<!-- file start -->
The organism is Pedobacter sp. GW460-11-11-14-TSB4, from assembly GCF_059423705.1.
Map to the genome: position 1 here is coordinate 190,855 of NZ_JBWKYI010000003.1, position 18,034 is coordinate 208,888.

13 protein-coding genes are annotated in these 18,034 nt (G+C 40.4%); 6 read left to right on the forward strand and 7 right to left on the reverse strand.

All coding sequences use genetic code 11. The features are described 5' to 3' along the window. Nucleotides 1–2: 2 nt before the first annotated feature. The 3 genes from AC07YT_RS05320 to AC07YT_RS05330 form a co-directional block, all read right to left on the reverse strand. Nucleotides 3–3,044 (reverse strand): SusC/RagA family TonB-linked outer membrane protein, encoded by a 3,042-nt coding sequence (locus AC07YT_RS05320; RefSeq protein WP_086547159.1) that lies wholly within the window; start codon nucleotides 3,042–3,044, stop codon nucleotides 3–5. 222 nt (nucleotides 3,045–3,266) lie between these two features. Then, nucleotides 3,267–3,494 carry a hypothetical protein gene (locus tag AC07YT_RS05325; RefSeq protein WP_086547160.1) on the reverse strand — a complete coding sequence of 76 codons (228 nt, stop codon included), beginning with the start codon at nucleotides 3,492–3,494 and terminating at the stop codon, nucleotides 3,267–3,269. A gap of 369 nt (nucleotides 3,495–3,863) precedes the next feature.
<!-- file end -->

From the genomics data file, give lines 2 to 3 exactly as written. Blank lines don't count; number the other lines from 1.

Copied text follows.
Map to the genome: position 1 here is coordinate 190,855 of NZ_JBWKYI010000003.1, position 18,034 is coordinate 208,888.

13 protein-coding genes are annotated in these 18,034 nt (G+C 40.4%); 6 read left to right on the forward strand and 7 right to left on the reverse strand.